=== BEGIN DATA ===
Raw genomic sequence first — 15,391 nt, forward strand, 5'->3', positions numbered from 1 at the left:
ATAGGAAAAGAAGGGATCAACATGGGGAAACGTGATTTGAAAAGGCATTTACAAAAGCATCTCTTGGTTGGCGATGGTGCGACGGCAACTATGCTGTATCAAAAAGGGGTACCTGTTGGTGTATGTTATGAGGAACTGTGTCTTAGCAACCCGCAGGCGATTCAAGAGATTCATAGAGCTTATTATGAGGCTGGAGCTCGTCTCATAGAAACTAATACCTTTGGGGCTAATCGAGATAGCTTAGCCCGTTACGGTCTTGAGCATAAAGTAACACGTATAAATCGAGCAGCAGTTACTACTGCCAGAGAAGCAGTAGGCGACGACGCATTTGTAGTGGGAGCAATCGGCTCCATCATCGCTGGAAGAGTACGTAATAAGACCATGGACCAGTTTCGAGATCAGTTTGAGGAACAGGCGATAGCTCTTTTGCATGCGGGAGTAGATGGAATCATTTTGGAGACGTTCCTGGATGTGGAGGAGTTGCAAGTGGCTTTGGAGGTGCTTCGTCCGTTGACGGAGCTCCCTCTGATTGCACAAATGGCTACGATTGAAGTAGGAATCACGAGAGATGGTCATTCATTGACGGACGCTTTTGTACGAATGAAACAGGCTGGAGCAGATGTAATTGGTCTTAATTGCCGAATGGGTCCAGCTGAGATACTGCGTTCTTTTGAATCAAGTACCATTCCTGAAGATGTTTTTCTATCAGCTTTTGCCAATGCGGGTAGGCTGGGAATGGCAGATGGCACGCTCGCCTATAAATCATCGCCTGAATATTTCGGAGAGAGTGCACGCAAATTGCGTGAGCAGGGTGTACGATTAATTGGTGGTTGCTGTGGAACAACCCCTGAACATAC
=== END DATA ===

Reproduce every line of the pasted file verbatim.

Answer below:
Raw genomic sequence first — 15,391 nt, forward strand, 5'->3', positions numbered from 1 at the left:
ATAGGAAAAGAAGGGATCAACATGGGGAAACGTGATTTGAAAAGGCATTTACAAAAGCATCTCTTGGTTGGCGATGGTGCGACGGCAACTATGCTGTATCAAAAAGGGGTACCTGTTGGTGTATGTTATGAGGAACTGTGTCTTAGCAACCCGCAGGCGATTCAAGAGATTCATAGAGCTTATTATGAGGCTGGAGCTCGTCTCATAGAAACTAATACCTTTGGGGCTAATCGAGATAGCTTAGCCCGTTACGGTCTTGAGCATAAAGTAACACGTATAAATCGAGCAGCAGTTACTACTGCCAGAGAAGCAGTAGGCGACGACGCATTTGTAGTGGGAGCAATCGGCTCCATCATCGCTGGAAGAGTACGTAATAAGACCATGGACCAGTTTCGAGATCAGTTTGAGGAACAGGCGATAGCTCTTTTGCATGCGGGAGTAGATGGAATCATTTTGGAGACGTTCCTGGATGTGGAGGAGTTGCAAGTGGCTTTGGAGGTGCTTCGTCCGTTGACGGAGCTCCCTCTGATTGCACAAATGGCTACGATTGAAGTAGGAATCACGAGAGATGGTCATTCATTGACGGACGCTTTTGTACGAATGAAACAGGCTGGAGCAGATGTAATTGGTCTTAATTGCCGAATGGGTCCAGCTGAGATACTGCGTTCTTTTGAATCAAGTACCATTCCTGAAGATGTTTTTCTATCAGCTTTTGCCAATGCGGGTAGGCTGGGAATGGCAGATGGCACGCTCGCCTATAAATCATCGCCTGAATATTTCGGAGAGAGTGCACGCAAATTGCGTGAGCAGGGTGTACGATTAATTGGTGGTTGCTGTGGAACAACCCCTGAACATAC